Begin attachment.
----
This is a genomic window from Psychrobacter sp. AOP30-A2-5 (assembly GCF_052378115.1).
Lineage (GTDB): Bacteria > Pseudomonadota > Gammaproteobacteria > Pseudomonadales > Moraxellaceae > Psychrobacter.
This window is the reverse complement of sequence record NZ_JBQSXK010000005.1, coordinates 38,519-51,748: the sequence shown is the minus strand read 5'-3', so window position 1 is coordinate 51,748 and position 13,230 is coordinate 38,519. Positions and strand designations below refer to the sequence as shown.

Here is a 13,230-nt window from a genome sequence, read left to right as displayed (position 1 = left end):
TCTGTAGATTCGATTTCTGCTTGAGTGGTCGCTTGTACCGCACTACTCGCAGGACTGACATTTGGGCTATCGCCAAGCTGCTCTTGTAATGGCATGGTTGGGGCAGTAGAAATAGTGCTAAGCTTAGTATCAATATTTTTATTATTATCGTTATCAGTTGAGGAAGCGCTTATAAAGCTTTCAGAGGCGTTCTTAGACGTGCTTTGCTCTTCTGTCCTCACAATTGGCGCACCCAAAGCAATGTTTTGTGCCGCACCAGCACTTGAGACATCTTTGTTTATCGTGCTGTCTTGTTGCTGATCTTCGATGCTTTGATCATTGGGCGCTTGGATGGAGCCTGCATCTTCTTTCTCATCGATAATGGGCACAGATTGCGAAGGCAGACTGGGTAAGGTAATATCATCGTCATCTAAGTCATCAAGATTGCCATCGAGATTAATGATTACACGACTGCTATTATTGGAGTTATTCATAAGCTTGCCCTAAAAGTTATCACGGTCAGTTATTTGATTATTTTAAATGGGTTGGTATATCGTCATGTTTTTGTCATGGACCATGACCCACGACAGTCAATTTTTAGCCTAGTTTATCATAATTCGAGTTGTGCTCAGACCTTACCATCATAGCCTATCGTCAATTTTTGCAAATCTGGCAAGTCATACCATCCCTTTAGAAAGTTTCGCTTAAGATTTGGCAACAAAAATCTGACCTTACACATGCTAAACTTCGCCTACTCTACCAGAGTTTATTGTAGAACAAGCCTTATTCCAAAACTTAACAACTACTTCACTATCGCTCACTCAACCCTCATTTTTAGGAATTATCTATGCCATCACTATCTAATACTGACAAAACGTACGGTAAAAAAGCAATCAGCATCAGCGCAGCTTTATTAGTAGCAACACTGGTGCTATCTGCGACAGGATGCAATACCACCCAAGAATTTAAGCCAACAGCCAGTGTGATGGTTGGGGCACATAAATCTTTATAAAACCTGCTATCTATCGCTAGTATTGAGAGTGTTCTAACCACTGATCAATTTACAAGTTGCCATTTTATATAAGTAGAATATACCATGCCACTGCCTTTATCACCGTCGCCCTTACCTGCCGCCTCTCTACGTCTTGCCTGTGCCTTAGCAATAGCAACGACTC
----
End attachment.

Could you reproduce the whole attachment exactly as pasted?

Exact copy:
This is a genomic window from Psychrobacter sp. AOP30-A2-5 (assembly GCF_052378115.1).
Lineage (GTDB): Bacteria > Pseudomonadota > Gammaproteobacteria > Pseudomonadales > Moraxellaceae > Psychrobacter.
This window is the reverse complement of sequence record NZ_JBQSXK010000005.1, coordinates 38,519-51,748: the sequence shown is the minus strand read 5'-3', so window position 1 is coordinate 51,748 and position 13,230 is coordinate 38,519. Positions and strand designations below refer to the sequence as shown.

Here is a 13,230-nt window from a genome sequence, read left to right as displayed (position 1 = left end):
TCTGTAGATTCGATTTCTGCTTGAGTGGTCGCTTGTACCGCACTACTCGCAGGACTGACATTTGGGCTATCGCCAAGCTGCTCTTGTAATGGCATGGTTGGGGCAGTAGAAATAGTGCTAAGCTTAGTATCAATATTTTTATTATTATCGTTATCAGTTGAGGAAGCGCTTATAAAGCTTTCAGAGGCGTTCTTAGACGTGCTTTGCTCTTCTGTCCTCACAATTGGCGCACCCAAAGCAATGTTTTGTGCCGCACCAGCACTTGAGACATCTTTGTTTATCGTGCTGTCTTGTTGCTGATCTTCGATGCTTTGATCATTGGGCGCTTGGATGGAGCCTGCATCTTCTTTCTCATCGATAATGGGCACAGATTGCGAAGGCAGACTGGGTAAGGTAATATCATCGTCATCTAAGTCATCAAGATTGCCATCGAGATTAATGATTACACGACTGCTATTATTGGAGTTATTCATAAGCTTGCCCTAAAAGTTATCACGGTCAGTTATTTGATTATTTTAAATGGGTTGGTATATCGTCATGTTTTTGTCATGGACCATGACCCACGACAGTCAATTTTTAGCCTAGTTTATCATAATTCGAGTTGTGCTCAGACCTTACCATCATAGCCTATCGTCAATTTTTGCAAATCTGGCAAGTCATACCATCCCTTTAGAAAGTTTCGCTTAAGATTTGGCAACAAAAATCTGACCTTACACATGCTAAACTTCGCCTACTCTACCAGAGTTTATTGTAGAACAAGCCTTATTCCAAAACTTAACAACTACTTCACTATCGCTCACTCAACCCTCATTTTTAGGAATTATCTATGCCATCACTATCTAATACTGACAAAACGTACGGTAAAAAAGCAATCAGCATCAGCGCAGCTTTATTAGTAGCAACACTGGTGCTATCTGCGACAGGATGCAATACCACCCAAGAATTTAAGCCAACAGCCAGTGTGATGGTTGGGGCACATAAATCTTTATAAAACCTGCTATCTATCGCTAGTATTGAGAGTGTTCTAACCACTGATCAATTTACAAGTTGCCATTTTATATAAGTAGAATATACCATGCCACTGCCTTTATCACCGTCGCCCTTACCTGCCGCCTCTCTACGTCTTGCCTGTGCCTTAGCAATAGCAACGACTC